thank you all , so it is ok to force structure alignment via pragma pack(1) , so the structure perfectly aligns with binary file header , any down side at all.
Of course, there is a downside. Otherwise, why do you think the default option would be to waste memory?
If you need to read a struct from a binary input, then read the elements one by one. Packing may give you a small performance gain on reading/writing (which is slow anyway), but cost performance on other operations (which are typically not slow).
Also, you should carefully consider whether the binary representation of a type will always be the same. The posts above show that this is not the case for different compilers / platforms. Unless you can exclude such cases, I wouldn't advice using binary files.
Cheers, D Drmmr
Please put [code][/code] tags around your code to preserve indentation and make it more readable.
As long as man ascribes to himself what is merely a posibility, he will not work for the attainment of it. - P. D. Ouspensky
Be careful with pack(1) or __align; A lot of processors do not allow mis-aligned ints. ARM, Blackfin, SHARC, and several others will crash if you don't have the BYTE, WORD, or DWORD on a 16 bit boundary.
By the way, all MS Windows compilers:
char = _int8_t = 8 bit
short = _int16_t = 16 bit
long = _int32_t = 32 bit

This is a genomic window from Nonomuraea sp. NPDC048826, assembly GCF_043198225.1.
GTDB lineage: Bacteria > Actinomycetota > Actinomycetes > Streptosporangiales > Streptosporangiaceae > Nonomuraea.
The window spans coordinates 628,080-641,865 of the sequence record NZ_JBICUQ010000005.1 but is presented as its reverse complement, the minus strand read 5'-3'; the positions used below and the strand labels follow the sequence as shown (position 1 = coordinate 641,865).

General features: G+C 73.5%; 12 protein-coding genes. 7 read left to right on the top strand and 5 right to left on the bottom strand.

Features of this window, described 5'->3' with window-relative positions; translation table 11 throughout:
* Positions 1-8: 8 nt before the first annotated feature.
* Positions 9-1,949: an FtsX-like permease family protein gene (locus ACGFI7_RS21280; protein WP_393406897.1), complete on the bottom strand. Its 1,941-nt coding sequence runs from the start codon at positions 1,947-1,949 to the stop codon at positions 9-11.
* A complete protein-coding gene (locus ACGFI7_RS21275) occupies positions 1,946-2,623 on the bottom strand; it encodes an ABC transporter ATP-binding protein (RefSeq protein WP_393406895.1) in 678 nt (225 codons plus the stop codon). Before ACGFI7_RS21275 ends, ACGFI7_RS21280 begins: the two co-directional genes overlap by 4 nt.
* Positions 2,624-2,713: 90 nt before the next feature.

long long = _int64_t = 64 bit
I'm confused why you're writing your own bitmap loader anyway. There are tons of them out there for both loading standard bitmaps and windows bitmaps. They will do memory alignment, row padding, header loading and validating all for you. Bitmaps are weird. For instance, if the header says that the bitmap is 3 bytes per pixel, and it's 10 pixels wide, how many bytes is one row of the bitmap in the file? I'll give you a hint, it's not 30.
As stated in the C++ specs. For some compilers, these are all '1'.
The only guarantees with respect to size in bytes, yes. However, it is not the only guarantee when we include range. For a standard conforming implementation on which sizeof(char) == sizeof(long), it implies that the range of char would be at least [-2147483647, 2147483647] if it were signed, or [0, 4294967295] if it were unsigned. I find that rather unlikely, though certainly possible.
Last edited by laserlight; August 10th, 2010 at 11:29 AM.